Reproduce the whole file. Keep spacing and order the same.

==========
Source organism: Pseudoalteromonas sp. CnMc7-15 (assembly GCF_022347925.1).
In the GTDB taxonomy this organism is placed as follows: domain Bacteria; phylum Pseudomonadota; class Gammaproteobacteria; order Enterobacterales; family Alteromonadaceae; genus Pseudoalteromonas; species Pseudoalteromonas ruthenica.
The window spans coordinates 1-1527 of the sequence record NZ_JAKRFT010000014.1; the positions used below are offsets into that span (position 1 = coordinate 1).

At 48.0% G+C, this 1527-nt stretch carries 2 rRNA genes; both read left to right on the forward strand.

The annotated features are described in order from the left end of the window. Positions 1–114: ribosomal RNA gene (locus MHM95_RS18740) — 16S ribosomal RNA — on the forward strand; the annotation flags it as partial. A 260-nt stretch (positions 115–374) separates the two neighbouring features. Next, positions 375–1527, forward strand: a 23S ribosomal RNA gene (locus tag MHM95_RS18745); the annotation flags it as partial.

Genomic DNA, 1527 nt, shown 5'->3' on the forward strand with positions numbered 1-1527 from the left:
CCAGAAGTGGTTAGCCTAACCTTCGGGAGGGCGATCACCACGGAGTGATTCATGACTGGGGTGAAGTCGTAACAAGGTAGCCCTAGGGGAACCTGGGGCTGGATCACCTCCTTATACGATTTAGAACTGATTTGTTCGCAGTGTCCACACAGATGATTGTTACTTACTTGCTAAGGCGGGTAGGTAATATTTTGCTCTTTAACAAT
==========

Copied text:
Source organism: Pseudoalteromonas sp. CnMc7-15 (assembly GCF_022347925.1).
In the GTDB taxonomy this organism is placed as follows: domain Bacteria; phylum Pseudomonadota; class Gammaproteobacteria; order Enterobacterales; family Alteromonadaceae; genus Pseudoalteromonas; species Pseudoalteromonas ruthenica.
The window spans coordinates 1-1527 of the sequence record NZ_JAKRFT010000014.1; the positions used below are offsets into that span (position 1 = coordinate 1).

At 48.0% G+C, this 1527-nt stretch carries 2 rRNA genes; both read left to right on the forward strand.

The annotated features are described in order from the left end of the window. Positions 1–114: ribosomal RNA gene (locus MHM95_RS18740) — 16S ribosomal RNA — on the forward strand; the annotation flags it as partial. A 260-nt stretch (positions 115–374) separates the two neighbouring features. Next, positions 375–1527, forward strand: a 23S ribosomal RNA gene (locus tag MHM95_RS18745); the annotation flags it as partial.

Genomic DNA, 1527 nt, shown 5'->3' on the forward strand with positions numbered 1-1527 from the left:
CCAGAAGTGGTTAGCCTAACCTTCGGGAGGGCGATCACCACGGAGTGATTCATGACTGGGGTGAAGTCGTAACAAGGTAGCCCTAGGGGAACCTGGGGCTGGATCACCTCCTTATACGATTTAGAACTGATTTGTTCGCAGTGTCCACACAGATGATTGTTACTTACTTGCTAAGGCGGGTAGGTAATATTTTGCTCTTTAACAAT